The X460 performed very capably in all our benchmarks; comparing well to the similarly specified Sony VAIO Z11WN/B and the configuration of the Dell Latitude E6400 we reviewed in October. This theme is true in both PCMark Vantage and our own in-house image editing and video rending benchmarks and ultimately the X460 should deal comfortably with most tasks.
Battery performance, using MobileMark 2007, also shows the X460 performing well. It does trail the E6400 by around 30 minutes in the Productivity and Reader tests, but the E6400 has lower power Intel integrated graphics and a heavier higher capacity battery. Fundamentally, however, ten minutes shy of four hours of multi-tasking and four hours and 13 minutes of low intensity use are both good results that could be bolstered by more rigorous power saving measures.
Just less than two and a half hours of DVD playback at 100 per cent brightness is also a good result and excluding this test the X460 outperforms the Sony by 5-10 per cent. This isn’t a massive difference and doesn’t take into account the variety of power management options the Z11 does have and that weren’t active during our testing, but head-to-head a difference does exist and the X460 is obviously significantly cheaper, too.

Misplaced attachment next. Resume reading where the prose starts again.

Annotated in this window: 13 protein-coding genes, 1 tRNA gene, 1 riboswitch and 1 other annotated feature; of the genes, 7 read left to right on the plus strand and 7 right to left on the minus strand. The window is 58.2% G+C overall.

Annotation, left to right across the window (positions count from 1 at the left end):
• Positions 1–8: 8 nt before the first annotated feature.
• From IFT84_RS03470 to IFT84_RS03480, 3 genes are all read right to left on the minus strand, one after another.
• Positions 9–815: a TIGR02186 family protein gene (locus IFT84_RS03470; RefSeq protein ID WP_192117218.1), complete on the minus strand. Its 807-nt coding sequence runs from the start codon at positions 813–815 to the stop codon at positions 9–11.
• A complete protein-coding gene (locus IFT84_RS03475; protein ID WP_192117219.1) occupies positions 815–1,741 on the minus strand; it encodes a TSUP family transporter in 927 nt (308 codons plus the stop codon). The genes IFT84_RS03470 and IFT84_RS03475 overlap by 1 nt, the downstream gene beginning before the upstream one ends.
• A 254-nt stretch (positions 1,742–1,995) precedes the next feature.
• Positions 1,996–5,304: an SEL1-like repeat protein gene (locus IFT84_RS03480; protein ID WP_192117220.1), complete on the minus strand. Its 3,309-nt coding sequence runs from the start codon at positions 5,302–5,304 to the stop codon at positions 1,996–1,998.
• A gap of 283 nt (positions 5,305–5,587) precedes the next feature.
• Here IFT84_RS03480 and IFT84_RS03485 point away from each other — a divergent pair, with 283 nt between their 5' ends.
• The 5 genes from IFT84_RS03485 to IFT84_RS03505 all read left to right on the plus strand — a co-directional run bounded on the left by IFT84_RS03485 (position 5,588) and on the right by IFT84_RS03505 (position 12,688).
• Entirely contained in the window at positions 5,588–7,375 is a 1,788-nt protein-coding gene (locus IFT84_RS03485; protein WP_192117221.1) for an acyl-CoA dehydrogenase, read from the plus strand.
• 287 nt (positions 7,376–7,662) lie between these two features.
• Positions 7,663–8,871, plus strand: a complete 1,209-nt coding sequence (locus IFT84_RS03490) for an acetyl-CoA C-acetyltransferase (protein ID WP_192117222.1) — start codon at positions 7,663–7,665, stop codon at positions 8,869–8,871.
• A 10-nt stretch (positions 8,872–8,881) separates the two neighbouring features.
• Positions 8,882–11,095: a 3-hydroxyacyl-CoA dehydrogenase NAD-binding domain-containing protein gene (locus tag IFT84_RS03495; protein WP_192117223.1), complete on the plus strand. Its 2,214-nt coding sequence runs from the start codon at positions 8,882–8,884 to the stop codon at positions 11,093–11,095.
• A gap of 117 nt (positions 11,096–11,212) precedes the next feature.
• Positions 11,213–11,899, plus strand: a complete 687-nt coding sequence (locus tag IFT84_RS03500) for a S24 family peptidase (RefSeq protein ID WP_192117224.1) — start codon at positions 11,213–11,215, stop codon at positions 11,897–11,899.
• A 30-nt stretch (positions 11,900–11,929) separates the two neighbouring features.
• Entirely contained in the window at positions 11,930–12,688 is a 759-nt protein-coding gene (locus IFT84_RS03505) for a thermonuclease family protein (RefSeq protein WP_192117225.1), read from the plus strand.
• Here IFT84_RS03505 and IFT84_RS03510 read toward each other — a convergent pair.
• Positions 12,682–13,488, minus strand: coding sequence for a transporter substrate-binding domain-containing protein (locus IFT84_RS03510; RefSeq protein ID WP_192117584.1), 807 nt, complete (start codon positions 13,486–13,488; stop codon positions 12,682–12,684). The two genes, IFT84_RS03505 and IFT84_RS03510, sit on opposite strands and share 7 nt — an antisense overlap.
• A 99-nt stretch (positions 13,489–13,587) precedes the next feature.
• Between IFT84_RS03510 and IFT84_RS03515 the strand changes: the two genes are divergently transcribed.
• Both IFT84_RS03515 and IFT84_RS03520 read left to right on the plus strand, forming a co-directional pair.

Unfortunately the X460 is let down by the one thing that also hindered the X360: its screen. Most disappointing is the resolution; just 1,280 x 800 despite the significantly larger acreage. It also has all the same issues as the X360, including mediocre colour fidelity, particularly poor low saturation colour production and a generally washed out appearance. One thing it does have in its favour, however, is astonishing brightness levels; something it needs in bright conditions due to its reflective glossy finish.
Were it not for this and the silly oversight regarding the touchpad placement the X460 would probably be walking away with an award. As with the X360 the keyboard is the highlight, proving well arranged and comfortable for typing, while the basic feature set and pricing are very attractive given the powerful functionality and sub-2kg weight. Unfortunately, these two issues and Samsung’s continuing fondness for all things glossy mean it does lack a little of the refinement found in more mature products.
An excellent all-purpose notebook that boasts a competitive price and good portability, the X460 is only let down by a merely okay screen and some design quirks that could do with remedying.
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